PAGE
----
Last week we discussed the term ‘computational thinking‘. Tick, Tock – BUT there’s only so many hours in the day! I hear this often – it’s our reality. How do we include ADST so that we’re being efficient and not go crazy? We do what great teachers have always done – tease out the important standards and connect them to our curriculum. We remove the ‘bling’ projects that take up a ton of time but give us questionable gains.
“We do not learn from experience… we learn from reflecting on experience.”
The act of reflection offers opportunities to analyze, evaluate and synthesize the experience. I think this is a perfect connection with Core Competencies!
The following are unplugged activities you may not have seen that engage students in a variety of computational thinking processes. These are split into sections for organizational purposes. The goal is to explore 1-2 activities, not complete the list. Above all else, have fun and talk about your discoveries.
One of the most important foundations of ADST is “Computational Thinking“. OK right now, you’re probably wanting to run away. You’re thinking who cares OR it doesn’t apply to me as I teach little folks. Well I’m here to say it does apply to you and everyone else living in this world. Let’s break this down to simpler speak.
If you haven’t noticed, we’re in the most stormy month of the season – rain, lots of rain, high winds, whipping tree branches, tons of fallen leaves and flooded roads where you least expect them. The bell has just gone for Recess – yes we celebrate “West Coast Recess” so it’s time to get out and experience living in our temperate rain forest. Here goes the scenario as it’s played out in classrooms across our district.
VIEW FROM A STUDENT: You know that you can’t leave the classroom without donning your boots and rain gear. Scramble to the cloakroom, grab your snack from the backpack, stick on a boot and race out! Hold on, you’re pulled back by the teacher for missing items. Back to the cloakroom you go – precious minutes are ticking away. You decide to dump the snack – you’re not starving (you surmise lunch is just around the corner). You spy the soccer ball and pick it up. But your hands are full now and you can’t get on that jacket and boots – another problem! This is not going as planned. New plan…down goes the soccer ball. On goes the jacket, off goes the shoes, on goes the boots (both ones this time and hopefully on the right foot) but perhaps not in that order. Grab the ball, then try again to get past the teacher. Success! You’re finally outside with the wind at your face and friends waiting to create a new game.
You’ve just experienced “computational thinking“, which involves the following characteristics:
- Decomposition – breaking down the problem into tiny parts (eg. how to get on all the gear you need so you can get outside to play. Goal? Get outside [fast] to play.)
- Pattern recognition – notice patterns in the work or problem or see it from different angles (eg. shoes go off one foot at a time and boots go on one foot at a time; jackets usually go on one arm at a time; Can this be generalized anywhere else?)
- Abstraction – ignore the parts that are irrelevant or unnecessary (eg. your mom made you bring an umbrella – is it really necessary? Do you need to button up that jacket-maybe one will do? Do you really need that snack?)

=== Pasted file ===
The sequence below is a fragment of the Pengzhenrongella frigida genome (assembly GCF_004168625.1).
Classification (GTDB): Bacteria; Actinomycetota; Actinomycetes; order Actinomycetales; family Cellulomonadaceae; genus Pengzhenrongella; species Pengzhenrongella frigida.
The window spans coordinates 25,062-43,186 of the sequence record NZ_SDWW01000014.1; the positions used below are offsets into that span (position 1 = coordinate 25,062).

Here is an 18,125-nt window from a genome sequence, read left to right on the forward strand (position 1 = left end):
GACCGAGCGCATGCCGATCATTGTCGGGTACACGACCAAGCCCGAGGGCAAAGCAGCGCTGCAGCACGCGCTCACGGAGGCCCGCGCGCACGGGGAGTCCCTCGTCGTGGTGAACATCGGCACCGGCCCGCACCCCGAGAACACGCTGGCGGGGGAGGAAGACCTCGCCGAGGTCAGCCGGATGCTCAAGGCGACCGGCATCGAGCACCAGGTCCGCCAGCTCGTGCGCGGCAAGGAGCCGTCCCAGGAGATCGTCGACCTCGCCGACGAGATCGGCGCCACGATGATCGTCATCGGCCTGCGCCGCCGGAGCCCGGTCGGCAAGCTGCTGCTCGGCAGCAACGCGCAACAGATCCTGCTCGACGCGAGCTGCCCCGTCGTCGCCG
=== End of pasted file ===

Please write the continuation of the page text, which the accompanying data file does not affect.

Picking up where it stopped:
- Algorithm – create a bunch of steps to solve the problem or set of rules to follow (eg. first, then, next…)
Like “Core Competencies“, which start with ‘notice and name it’, we do the same with ‘computational thinking’. We attach a name to the thinking process and procedure making them overtly recognizable so we can talk about them. Remember this is not a spelling lesson! Sharing this process with multiple examples goes a long way to including the heart of ADST. If you’re interested in a poster outlining ‘computational thinking’, email us.
*Oh by the way, you did decide on the snack after all. You stuffed it in your rain jacket pocket.
PSSST…. Do you know what’s just around the corner?
Come join us as we celebrate and learn during the Hour of Code – December 4 – 10.
What is it you ask? This is a worldwide effort to show that anyone can learn the basics of code with a series of one hour activities (both plugged and unplugged). Its focus is NOT to become a coder or programmer, but to nurture problem-solving skills, logic and creativity. And most importantly when you include reflection, you’ve added communication to the process. Who wouldn’t want that! Just imagine all those opportunities to grow your neurons in a community.
There are entrances for every grade and every skillset – all you need to bring is a sense of curiosity.
Here are some starting points:
- You can register your class here
- Click here for activities from Hour of Code
- Did you gather supplies for your own ADST KITS from our list? It’s time to jumpstart them.
- Did you purchase Spheros from us? Now’s the time to experiment and organize them in kits. **Need to purchase more? Contact us and we’ll magically appear with them.
- Interested in Scratch from MIT?
- Lots of resources here: CodeBC
Need more information? Ask any of our Learning Technologies Team. Over the next few weeks, we’ll be sharing more information on how you can integrate ADST curricular and core competencies throughout your day/week. You can see all the posts under CONTENT > ADST.